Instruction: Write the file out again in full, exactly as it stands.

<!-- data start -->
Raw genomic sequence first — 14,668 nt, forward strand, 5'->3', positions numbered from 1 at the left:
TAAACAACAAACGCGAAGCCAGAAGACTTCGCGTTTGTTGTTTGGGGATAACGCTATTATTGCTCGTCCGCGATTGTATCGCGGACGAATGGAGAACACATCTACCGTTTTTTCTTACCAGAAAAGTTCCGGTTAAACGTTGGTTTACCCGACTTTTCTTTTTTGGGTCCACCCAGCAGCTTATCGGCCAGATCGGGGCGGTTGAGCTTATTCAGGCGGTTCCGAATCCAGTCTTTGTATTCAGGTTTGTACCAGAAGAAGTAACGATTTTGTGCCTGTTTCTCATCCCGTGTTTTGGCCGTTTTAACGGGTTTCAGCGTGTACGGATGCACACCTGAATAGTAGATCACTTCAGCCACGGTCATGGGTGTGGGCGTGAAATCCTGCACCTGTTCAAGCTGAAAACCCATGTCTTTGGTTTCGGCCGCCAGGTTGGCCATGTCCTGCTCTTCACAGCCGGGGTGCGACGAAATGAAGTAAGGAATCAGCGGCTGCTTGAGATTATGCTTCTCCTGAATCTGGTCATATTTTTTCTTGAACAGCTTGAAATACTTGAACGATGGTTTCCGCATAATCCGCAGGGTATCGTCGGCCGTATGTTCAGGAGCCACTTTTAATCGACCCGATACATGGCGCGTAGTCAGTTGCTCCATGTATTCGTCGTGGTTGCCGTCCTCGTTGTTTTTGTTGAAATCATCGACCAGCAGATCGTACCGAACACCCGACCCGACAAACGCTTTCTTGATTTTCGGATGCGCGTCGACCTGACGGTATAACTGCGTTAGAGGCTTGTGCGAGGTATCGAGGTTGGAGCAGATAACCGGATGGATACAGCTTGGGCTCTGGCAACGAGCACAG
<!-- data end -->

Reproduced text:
Raw genomic sequence first — 14,668 nt, forward strand, 5'->3', positions numbered from 1 at the left:
TAAACAACAAACGCGAAGCCAGAAGACTTCGCGTTTGTTGTTTGGGGATAACGCTATTATTGCTCGTCCGCGATTGTATCGCGGACGAATGGAGAACACATCTACCGTTTTTTCTTACCAGAAAAGTTCCGGTTAAACGTTGGTTTACCCGACTTTTCTTTTTTGGGTCCACCCAGCAGCTTATCGGCCAGATCGGGGCGGTTGAGCTTATTCAGGCGGTTCCGAATCCAGTCTTTGTATTCAGGTTTGTACCAGAAGAAGTAACGATTTTGTGCCTGTTTCTCATCCCGTGTTTTGGCCGTTTTAACGGGTTTCAGCGTGTACGGATGCACACCTGAATAGTAGATCACTTCAGCCACGGTCATGGGTGTGGGCGTGAAATCCTGCACCTGTTCAAGCTGAAAACCCATGTCTTTGGTTTCGGCCGCCAGGTTGGCCATGTCCTGCTCTTCACAGCCGGGGTGCGACGAAATGAAGTAAGGAATCAGCGGCTGCTTGAGATTATGCTTCTCCTGAATCTGGTCATATTTTTTCTTGAACAGCTTGAAATACTTGAACGATGGTTTCCGCATAATCCGCAGGGTATCGTCGGCCGTATGTTCAGGAGCCACTTTTAATCGACCCGATACATGGCGCGTAGTCAGTTGCTCCATGTATTCGTCGTGGTTGCCGTCCTCGTTGTTTTTGTTGAAATCATCGACCAGCAGATCGTACCGAACACCCGACCCGACAAACGCTTTCTTGATTTTCGGATGCGCGTCGACCTGACGGTATAACTGCGTTAGAGGCTTGTGCGAGGTATCGAGGTTGGAGCAGATAACCGGATGGATACAGCTTGGGCTCTGGCAACGAGCACAG